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Finding Time To Write and Draw: Tips For Busy Parents

I continue to be in awe of you parents out there who manage to carve out time for your writing and illustrating in the midst of taking care of children, household chores and (in some cases) a day job as well.

At a recent conference, several working parents told me how they were still struggling to find the time to write and illustrate.

Having no children myself, I can't offer practical advice, but here are some online resources which might help. If you can offer tips from your own experience or know of other other helpful resources, please do post them in the comments below. Thanks!

Some inspiration: Cynthia Lord wrote her first book, Rules, between 4-6 in the morning, every morning. "I have a son with autism and our days have always been full of his schedule and his needs." Her book ended up winning a Newbery Honor! More via Kate Messner's blog.



Finding Time To Write - Parents' Version - by Julie Duffy on StoryADay.org. Main tips: coordinate your work sessions with your kids' energy levels, work to an outline, stretch sessions when you can, sit where you can hear your kids, be willing to stop after 2-3 sessions.

Finding Time To Draw - On Step, Skip, Pause. Main tips: Work in the early morning before everyone else is up. Sketch while watching tv, while waiting, on the public transport, at friends' houses, in short snatched moments, at concerts and plays.

Writing and mother: how I (sort of) do both - Shannon Hale explains how she does it. Main tips: Enlist help, constantly reevaluate your balance, set priorities, take a day of rest, commit fully, separate writing from publishing.

Busy Moms Write - A blog by Marcia Fowler, who is a mom of two boys, a freelance writer, and a certified elementary school teacher and reading specialist. "Busy Moms Write is a blog to inspire other moms to finally sit down and write, even if it’s only for five minutes a day."

11 Ways Stay-At-Home Moms (and Other Busy Folks) Can Find Time To Write - by K.M. Weiland. Be stubborn and endure, find your focus, connect with family every day, remember there are others in your boat, take your work seriously, it's never too late to start, be realistic in your goals, give up on the idea of trying to please everyone, enjoy your blossing career guilt-free, being a mom and writer are not mutually exclusive.

How Busy Writers Can Stay Productive & Keep Their Sanity - by Jeff Goins. Give up the ideal workspace, don't sacrifice your family, use the "write, edit, write" method (longer pieces) and self-edit method (shorter pieces), know your limits, stay positive and grateful.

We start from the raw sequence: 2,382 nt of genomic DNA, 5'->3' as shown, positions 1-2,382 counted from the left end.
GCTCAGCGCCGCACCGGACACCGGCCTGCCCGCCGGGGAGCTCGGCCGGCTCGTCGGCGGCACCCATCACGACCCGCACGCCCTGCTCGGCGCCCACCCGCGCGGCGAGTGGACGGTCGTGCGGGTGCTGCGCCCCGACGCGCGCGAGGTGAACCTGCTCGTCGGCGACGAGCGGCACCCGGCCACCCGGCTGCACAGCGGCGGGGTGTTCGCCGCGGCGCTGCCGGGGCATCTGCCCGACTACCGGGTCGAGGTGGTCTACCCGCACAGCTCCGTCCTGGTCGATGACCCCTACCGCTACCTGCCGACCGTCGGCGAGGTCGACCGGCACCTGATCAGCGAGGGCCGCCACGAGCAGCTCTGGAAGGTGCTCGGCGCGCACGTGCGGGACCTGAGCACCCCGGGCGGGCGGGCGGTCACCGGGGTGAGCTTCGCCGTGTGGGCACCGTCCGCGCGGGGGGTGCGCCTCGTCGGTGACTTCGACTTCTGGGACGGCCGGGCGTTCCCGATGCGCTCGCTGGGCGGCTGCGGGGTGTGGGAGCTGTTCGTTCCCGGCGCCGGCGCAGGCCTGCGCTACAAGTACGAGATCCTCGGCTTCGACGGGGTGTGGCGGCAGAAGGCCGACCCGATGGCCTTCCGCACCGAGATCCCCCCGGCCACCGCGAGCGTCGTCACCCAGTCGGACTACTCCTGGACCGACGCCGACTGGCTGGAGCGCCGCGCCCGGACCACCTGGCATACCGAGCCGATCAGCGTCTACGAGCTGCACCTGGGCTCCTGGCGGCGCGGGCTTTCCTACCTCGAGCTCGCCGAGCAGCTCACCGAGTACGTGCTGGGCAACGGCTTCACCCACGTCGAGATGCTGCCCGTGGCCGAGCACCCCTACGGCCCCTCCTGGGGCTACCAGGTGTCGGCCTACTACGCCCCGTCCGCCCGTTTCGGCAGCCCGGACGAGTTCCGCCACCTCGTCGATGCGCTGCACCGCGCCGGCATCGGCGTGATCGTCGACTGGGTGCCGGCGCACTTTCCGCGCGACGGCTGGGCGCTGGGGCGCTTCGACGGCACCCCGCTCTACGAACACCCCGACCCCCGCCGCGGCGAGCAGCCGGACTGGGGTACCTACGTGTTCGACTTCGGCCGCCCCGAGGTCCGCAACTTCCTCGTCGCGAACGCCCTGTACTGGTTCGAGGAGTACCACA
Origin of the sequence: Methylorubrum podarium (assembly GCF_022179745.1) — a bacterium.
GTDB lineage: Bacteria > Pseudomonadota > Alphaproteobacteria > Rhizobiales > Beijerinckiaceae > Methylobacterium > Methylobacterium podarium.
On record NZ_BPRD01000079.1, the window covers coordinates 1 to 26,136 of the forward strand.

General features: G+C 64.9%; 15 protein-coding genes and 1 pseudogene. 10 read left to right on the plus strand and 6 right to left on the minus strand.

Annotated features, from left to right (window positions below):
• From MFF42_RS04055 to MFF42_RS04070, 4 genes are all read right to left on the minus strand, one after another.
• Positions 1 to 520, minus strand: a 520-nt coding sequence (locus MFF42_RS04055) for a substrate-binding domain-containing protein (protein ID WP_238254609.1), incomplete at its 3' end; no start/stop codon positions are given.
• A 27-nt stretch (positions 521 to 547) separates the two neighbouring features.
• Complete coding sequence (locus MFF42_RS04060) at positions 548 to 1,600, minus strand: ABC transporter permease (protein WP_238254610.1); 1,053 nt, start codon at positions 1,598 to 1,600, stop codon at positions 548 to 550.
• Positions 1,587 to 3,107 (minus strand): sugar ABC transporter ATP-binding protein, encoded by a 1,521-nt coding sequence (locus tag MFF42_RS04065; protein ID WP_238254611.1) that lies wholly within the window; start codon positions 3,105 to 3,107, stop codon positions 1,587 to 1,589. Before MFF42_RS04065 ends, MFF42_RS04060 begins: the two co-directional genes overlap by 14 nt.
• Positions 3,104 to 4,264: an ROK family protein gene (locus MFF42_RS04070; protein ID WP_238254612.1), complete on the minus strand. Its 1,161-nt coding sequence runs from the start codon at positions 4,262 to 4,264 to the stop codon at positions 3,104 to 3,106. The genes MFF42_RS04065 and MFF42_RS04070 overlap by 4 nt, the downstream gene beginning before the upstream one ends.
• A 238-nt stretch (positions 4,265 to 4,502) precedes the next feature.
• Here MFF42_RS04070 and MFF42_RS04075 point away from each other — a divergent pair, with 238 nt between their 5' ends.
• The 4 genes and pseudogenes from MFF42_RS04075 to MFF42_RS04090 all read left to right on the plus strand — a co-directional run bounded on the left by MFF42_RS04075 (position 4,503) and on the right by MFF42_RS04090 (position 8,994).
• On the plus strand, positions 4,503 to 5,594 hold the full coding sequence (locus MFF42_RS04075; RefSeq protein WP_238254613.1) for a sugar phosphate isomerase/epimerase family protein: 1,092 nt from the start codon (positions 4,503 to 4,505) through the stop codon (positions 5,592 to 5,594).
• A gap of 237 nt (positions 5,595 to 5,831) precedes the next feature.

A Parent's Time To Write - by Liz Boltz Ranfeld. Prioritize, know what can and can't be done, get up early, ask your partner for help, create a specific writing space but be flexible, carve out time at work to write, let your kids know how important your writing is.

How To Find Time When You're A Busy Mom - on WikiHow. Be prepared, cut down on tv viewing, help your kids understand, adjust your sleep patterns and get up earlier, get the children involved, always carry a notebook, use multiple writing tools or resources, persevere.

Finding Time To Write - by Moira Allen. Treat time as an investment and figure out your "time budget," examine your priorities, eliminate time-wasters, teach others to respect your time.

Reader Comments (4)

Awesome and much-needed information. Thank you, Debbie!

August 28, 2014 | Unregistered CommenterKristin Tracy-Egan

Eliminating time wasters is huge. By the time Im home from work and get the kids bathed and in bed, I'm exhausted and sometimes want nothing more than to doze in front of the t.v. Which I always regret. Turn off the t.v. Cut out a few hours of sleep (not that sleep is a time waster). Use the quiet time in the house to your advantage and write and draw something! Also, always have something to take notes on at your disposal, because ideas come like lightning and unfortunately go away just as quickly. Ill even send emails to myself from my phone just to get ideas down when Im out and about with the kids. I try to keep my work time separate from family time, but sometimes a quick email while at the park will save your from kicking yourself later for forgetting your amazing idea.

August 28, 2014 | Unregistered CommenterMike Petrik

Just what I needed to read today! Thank you for this (timely) post.

August 28, 2014 | Unregistered CommenterAnne Wert

I loved the round-up of all of these pieces about finding time for parents to write. I relish my daughter's nap time since that's a great time to write. (And once she goes to bed at night, I'm doing more writing too.)

September 14, 2014 | Unregistered CommenterStacey

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